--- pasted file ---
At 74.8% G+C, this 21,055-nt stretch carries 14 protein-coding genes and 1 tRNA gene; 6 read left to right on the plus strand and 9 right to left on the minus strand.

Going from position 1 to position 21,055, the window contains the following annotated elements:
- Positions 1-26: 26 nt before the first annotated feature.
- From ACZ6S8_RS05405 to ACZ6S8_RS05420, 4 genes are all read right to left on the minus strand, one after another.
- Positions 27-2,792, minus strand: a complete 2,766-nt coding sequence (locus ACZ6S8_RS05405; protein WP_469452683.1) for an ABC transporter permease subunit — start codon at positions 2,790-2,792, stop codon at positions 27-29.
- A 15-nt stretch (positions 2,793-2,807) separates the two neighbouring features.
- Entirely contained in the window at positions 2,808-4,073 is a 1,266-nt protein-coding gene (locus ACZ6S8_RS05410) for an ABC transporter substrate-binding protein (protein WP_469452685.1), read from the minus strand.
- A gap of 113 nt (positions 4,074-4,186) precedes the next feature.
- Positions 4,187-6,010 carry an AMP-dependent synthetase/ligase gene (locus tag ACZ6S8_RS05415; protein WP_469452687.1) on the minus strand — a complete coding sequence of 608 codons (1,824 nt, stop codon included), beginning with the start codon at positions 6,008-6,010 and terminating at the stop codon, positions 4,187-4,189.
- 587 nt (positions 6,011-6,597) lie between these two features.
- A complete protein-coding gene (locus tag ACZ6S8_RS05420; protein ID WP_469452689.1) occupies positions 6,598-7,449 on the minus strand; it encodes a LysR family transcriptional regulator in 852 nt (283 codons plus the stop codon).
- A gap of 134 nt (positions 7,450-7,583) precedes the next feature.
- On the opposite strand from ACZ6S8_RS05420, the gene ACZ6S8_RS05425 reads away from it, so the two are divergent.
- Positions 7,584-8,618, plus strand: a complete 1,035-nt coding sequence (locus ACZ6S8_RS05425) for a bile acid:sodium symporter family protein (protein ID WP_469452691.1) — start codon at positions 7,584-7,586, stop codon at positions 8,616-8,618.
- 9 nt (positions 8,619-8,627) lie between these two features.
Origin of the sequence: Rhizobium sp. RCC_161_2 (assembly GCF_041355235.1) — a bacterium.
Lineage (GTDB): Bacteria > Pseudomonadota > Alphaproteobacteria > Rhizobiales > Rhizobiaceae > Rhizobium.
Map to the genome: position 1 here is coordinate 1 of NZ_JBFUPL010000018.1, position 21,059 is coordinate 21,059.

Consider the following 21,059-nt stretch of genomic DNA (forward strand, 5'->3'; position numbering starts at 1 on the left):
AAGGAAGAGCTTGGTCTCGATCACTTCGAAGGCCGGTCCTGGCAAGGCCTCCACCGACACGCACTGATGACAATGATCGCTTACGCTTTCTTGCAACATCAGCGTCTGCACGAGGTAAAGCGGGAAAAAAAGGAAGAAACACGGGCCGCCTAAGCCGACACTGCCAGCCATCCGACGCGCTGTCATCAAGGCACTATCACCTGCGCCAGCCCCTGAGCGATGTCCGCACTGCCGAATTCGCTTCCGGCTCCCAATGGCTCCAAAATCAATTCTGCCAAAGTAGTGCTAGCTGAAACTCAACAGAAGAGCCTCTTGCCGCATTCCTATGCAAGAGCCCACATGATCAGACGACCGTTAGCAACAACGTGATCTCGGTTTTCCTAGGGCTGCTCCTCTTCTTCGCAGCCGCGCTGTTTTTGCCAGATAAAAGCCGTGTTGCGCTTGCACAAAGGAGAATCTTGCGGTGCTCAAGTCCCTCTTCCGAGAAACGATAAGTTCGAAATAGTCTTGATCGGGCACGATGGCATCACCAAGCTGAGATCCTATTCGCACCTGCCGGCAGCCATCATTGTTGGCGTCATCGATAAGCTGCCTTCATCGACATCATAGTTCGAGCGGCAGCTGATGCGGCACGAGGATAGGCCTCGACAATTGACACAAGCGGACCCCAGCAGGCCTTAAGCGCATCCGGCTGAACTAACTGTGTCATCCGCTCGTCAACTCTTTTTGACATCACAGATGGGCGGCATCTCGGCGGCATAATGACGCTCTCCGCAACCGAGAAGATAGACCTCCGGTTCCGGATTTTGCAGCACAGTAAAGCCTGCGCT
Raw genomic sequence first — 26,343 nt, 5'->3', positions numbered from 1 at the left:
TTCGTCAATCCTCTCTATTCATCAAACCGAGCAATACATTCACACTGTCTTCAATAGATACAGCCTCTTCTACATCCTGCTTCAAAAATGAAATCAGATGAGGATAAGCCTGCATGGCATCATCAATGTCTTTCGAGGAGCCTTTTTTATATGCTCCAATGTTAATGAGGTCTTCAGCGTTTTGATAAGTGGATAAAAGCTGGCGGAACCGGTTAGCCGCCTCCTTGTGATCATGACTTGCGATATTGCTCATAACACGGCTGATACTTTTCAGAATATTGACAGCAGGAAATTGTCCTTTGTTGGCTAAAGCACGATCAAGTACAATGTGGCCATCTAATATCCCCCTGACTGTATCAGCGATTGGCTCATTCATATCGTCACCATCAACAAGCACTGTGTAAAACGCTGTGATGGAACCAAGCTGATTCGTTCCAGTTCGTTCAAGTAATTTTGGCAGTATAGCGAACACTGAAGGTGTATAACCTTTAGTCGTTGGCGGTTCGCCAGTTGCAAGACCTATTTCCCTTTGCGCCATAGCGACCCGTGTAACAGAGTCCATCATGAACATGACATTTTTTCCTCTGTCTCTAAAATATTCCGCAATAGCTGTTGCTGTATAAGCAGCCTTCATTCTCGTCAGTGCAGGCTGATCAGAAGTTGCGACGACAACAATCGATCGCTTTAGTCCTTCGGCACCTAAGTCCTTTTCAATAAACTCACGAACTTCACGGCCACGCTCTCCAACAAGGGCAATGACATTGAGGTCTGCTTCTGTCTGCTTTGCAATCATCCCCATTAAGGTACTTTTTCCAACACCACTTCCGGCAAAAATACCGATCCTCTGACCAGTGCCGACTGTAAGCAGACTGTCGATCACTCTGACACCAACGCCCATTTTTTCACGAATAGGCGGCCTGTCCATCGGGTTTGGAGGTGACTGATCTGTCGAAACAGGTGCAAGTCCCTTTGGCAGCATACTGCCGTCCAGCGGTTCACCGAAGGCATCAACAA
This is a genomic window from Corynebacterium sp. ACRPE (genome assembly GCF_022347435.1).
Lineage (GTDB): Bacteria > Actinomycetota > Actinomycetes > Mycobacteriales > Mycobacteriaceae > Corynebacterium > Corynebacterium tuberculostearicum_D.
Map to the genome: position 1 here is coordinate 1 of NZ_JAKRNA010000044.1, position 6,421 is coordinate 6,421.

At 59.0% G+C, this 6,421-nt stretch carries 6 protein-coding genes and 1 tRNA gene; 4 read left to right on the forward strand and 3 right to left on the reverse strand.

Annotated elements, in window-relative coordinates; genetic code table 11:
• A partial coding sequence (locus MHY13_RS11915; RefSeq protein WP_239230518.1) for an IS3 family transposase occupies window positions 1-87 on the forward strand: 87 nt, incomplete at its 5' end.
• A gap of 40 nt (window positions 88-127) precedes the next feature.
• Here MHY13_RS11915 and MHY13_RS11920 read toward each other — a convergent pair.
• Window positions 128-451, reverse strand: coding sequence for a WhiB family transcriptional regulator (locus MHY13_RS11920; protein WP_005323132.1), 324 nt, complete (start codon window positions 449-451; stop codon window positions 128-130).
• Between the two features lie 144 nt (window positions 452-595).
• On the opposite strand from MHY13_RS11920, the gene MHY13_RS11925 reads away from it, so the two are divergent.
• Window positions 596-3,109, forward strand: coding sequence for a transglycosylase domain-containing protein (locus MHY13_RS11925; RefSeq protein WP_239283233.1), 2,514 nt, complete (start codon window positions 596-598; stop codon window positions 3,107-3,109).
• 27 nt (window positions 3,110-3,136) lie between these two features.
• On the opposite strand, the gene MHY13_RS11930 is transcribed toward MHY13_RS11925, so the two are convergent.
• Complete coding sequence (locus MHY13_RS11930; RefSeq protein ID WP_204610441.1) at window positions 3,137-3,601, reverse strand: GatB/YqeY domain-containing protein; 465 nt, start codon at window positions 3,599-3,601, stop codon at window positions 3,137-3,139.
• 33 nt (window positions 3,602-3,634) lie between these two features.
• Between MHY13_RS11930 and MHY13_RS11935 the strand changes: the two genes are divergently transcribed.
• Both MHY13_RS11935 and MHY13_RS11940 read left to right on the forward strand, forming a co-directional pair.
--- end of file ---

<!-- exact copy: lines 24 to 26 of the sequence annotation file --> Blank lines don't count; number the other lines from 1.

Lineage (GTDB): Bacteria > Actinomycetota > Actinomycetes > Mycobacteriales > Mycobacteriaceae > Corynebacterium > Corynebacterium tuberculostearicum_D.
Map to the genome: position 1 here is coordinate 1 of NZ_JAKRNA010000044.1, position 6,421 is coordinate 6,421.

At 59.0% G+C, this 6,421-nt stretch carries 6 protein-coding genes and 1 tRNA gene; 4 read left to right on the forward strand and 3 right to left on the reverse strand.